Lesser Butterfly Orchid - Platanthera bifolia - Hebrides Wildflowers

Heath Spooted Orchid - Tolsta Head

Lesser Butterfly Orchids
This tiny orchid is quite rare but is very delicate and beautiful and was in recently years been a wildflower plant that affords a priority for conservation action.

Lesser Butterfly orchid flowers bloom in a long, loose, cylindrical spike. They have lovely pale yellowy cream flowers, sometimes almost a greenish white.

Although in decline and a little more rare than some of the other orchids, the Lesser Butterfly orchids can be seen here in The Western Isles. These lovely hebridean wildflowers show their heads occasionally in The Isle of Harris.

The stems reach up to 10 inches in height although the one pictured here was actually only about 6 inches high

Stronghold Now is The Western Isles
Once seen throughout the UK, its stronghold now is Western Scotland, particularly The Western Isles, The Uists now have quite a few of this lovely orchid species.

Protected by Law
All wild orchids are protected by law If You remove or disturb the ground - you can be fined or imprisoned - or both. If you are wanting to move them you need to get a licence from the local council.



Old legend surrounding the lesser butterfly orchid
An old legend has it that Jesus was praying the night before his crucifixion. Angels came down to comfort him, placing themselves in lesser butterfly orchid’s flowers. In memory of that the lesser butterfly orchid’s flower is still in the shape of an angel, shining white in the twilight on summer nights and emitting its strong, perfumed aroma.


Click pictures below for larger photographs
Damp Grassy or Heathery Areas
These tiny orchids are to be found in damp, grassy or heathery areas or sometimes along the edge of ditches or even on roadside verges. There are usually up to 25 white flowers tinged with yellow-green in a slim flower spike

Each flower is from 10-18 mm. This orchid is really quite exotic looking with its delicate creamy flowers

The long slender downward curving, spur that carries the nectar flows out behind each little flower of the Lesser Butterfly Orchid. The flowers lengthy central lip is flanked on both sides by a single pointed spreading petal. It is topped by a delicate loose hood of petals and sepals.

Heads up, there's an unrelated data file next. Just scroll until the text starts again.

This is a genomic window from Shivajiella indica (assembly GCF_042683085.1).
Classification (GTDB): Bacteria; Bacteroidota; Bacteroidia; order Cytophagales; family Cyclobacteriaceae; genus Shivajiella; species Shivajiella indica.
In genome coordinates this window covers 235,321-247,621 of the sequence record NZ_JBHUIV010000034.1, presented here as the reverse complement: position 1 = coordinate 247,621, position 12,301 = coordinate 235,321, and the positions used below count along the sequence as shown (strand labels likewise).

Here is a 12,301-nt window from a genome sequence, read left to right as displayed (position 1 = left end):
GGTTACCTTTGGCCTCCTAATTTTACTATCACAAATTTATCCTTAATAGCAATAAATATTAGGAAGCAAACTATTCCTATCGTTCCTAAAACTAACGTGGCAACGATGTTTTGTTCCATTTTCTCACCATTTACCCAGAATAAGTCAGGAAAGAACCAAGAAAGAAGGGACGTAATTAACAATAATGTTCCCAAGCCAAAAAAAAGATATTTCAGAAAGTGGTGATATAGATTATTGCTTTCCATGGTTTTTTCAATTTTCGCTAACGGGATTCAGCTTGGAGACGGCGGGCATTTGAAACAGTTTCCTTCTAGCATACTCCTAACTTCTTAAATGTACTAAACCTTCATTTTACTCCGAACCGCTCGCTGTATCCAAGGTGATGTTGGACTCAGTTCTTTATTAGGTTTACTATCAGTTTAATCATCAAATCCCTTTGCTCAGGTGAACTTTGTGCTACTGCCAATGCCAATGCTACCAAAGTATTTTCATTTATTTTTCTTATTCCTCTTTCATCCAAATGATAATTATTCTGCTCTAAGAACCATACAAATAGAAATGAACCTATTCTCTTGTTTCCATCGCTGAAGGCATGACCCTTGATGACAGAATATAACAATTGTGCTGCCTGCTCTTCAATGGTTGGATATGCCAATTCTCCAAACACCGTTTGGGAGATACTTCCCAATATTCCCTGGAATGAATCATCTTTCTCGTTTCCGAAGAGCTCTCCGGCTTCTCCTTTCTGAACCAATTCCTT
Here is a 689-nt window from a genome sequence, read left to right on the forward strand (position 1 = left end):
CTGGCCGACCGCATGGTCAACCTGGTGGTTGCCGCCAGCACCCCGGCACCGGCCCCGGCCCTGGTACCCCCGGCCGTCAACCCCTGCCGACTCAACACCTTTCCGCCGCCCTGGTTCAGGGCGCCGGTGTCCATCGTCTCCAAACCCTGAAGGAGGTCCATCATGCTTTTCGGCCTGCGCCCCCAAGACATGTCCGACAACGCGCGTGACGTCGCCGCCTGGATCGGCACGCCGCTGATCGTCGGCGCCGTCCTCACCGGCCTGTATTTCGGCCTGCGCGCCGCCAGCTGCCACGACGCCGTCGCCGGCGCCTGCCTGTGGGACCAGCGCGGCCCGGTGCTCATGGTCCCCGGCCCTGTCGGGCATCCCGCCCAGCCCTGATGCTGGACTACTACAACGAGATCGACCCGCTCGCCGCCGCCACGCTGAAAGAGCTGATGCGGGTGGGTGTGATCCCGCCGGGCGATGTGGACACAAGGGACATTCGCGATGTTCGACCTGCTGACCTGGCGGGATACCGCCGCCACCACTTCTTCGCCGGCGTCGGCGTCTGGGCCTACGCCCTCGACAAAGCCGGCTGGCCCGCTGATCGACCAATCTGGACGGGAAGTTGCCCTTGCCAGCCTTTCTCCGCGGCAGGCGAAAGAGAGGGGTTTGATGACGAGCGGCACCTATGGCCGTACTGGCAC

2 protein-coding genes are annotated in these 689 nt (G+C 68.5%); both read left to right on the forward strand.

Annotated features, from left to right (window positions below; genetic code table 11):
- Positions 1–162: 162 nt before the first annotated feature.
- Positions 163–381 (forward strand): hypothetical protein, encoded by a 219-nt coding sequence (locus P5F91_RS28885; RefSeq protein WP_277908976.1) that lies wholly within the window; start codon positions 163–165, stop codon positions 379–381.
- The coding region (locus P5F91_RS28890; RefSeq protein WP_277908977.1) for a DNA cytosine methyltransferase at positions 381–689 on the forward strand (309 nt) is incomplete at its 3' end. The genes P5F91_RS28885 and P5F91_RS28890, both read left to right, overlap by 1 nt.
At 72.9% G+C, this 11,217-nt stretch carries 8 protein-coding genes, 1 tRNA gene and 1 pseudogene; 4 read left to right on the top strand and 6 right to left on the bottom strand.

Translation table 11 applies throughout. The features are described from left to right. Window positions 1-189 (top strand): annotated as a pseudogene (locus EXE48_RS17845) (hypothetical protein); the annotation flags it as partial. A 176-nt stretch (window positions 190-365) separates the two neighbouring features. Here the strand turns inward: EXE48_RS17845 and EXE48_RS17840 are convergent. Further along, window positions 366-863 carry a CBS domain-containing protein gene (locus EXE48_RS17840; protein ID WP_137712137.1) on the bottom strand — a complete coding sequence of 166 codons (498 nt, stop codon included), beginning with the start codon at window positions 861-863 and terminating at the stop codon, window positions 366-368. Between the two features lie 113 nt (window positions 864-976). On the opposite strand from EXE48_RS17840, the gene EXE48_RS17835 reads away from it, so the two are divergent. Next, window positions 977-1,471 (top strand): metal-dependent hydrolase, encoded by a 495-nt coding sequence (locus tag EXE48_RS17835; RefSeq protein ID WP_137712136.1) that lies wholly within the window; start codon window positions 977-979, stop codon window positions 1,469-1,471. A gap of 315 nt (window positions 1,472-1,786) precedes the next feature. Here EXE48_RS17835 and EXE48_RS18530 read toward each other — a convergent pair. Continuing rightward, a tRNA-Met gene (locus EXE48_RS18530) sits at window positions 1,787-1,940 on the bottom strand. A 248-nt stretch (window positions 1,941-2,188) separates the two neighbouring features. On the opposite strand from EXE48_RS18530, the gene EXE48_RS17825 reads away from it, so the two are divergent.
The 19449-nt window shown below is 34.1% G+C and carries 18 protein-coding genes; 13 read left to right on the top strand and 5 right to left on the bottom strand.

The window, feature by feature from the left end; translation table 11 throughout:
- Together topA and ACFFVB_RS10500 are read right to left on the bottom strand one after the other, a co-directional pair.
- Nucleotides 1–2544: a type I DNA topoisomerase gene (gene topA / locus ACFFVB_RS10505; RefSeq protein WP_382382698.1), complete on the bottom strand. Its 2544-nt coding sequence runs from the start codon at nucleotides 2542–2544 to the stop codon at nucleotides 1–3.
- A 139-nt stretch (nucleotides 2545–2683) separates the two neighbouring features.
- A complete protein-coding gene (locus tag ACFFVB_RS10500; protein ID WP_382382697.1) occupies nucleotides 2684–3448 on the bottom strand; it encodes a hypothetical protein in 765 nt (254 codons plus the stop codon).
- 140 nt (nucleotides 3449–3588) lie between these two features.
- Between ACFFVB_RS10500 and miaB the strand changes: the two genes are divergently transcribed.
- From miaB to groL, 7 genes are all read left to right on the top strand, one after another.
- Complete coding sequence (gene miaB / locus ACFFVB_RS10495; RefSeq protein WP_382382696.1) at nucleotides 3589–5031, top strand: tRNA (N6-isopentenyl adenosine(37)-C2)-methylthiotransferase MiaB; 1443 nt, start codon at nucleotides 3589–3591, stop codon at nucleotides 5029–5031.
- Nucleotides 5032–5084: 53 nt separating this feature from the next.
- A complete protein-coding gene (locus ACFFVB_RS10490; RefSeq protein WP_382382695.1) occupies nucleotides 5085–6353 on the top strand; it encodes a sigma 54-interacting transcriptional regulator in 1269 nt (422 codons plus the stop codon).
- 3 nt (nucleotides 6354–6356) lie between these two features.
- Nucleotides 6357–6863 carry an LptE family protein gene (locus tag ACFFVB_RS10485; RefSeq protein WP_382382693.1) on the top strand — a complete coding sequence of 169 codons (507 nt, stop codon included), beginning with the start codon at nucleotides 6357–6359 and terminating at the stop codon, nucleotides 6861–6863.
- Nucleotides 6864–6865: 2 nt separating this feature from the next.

The upper sepal and petals form a loose triangular hood above the pollinia, which lie parallel and close together, obscuring the opening into the spur.

Heath Spotted Orchid - Hebrides Wildflowers

Similar Orchid - The Greater Butterfly Orchid - Platanthera chlorantha
There is also a similar Orchid - The Greater Butterfly Orchid, below I have listed a few pointers that might help you distinguish between the two wildflowers

How to Tell them Apart

Greater Butterfly Orchid is Taller
There is another orchid the Greater Butterfly Orchid that can occasionally be seen on the islands. The two orchids are very similar in looks, except that the Greater Butterfly Orchid is altogether a taller plant reaching up to 18inches.

Throats and Pollinia Differ
There are other differences between these two orchids and the lesser butterfly orchid can be identified by looking into the "throat" or spur of the flower. The throat is narrow and closed, with the two pollinia (egg-shaped masses or clumps of pollen) lying parallel and close together. (whereas in the Greater Butterfly Orchid the pollen masses converge ). The spike is also narrower in overall appearance, and in general usually the individual plants are smaller than those of the Greater Butterfly Orchid

Lesser Butterfly Orchid.

Flowers are Whiter
The flowers on the Lesser Butterfly Orchid are generally whiter than Greater Butterfly Orchid

Different Insects Pollinate the Two Individual Types of Orchid
Different types of insect pollinate these two orchids which means that they must smell differently to the insects, although you wont be able to detect the scent difference. Night flying moths particularly like the Lesser Butterfly Orchid, they are attracted by the scent which is strongest in the evening

Greater Butterfly Orchid - Known as Night Violets
Greater Butterfly-orchids used to be called quite fittingly " night violets"

Lesser Butterfly Orchid More Tolerant of Acid
The Lesser butterfly orchid is altogether more tolerant of acid conditions than the Greater Butterfly Orchid and these tiny lesser butterfly orchids can often be found on the grasslands, moors, woods, pastures and heaths and boggy marshy ground, even by ditches.

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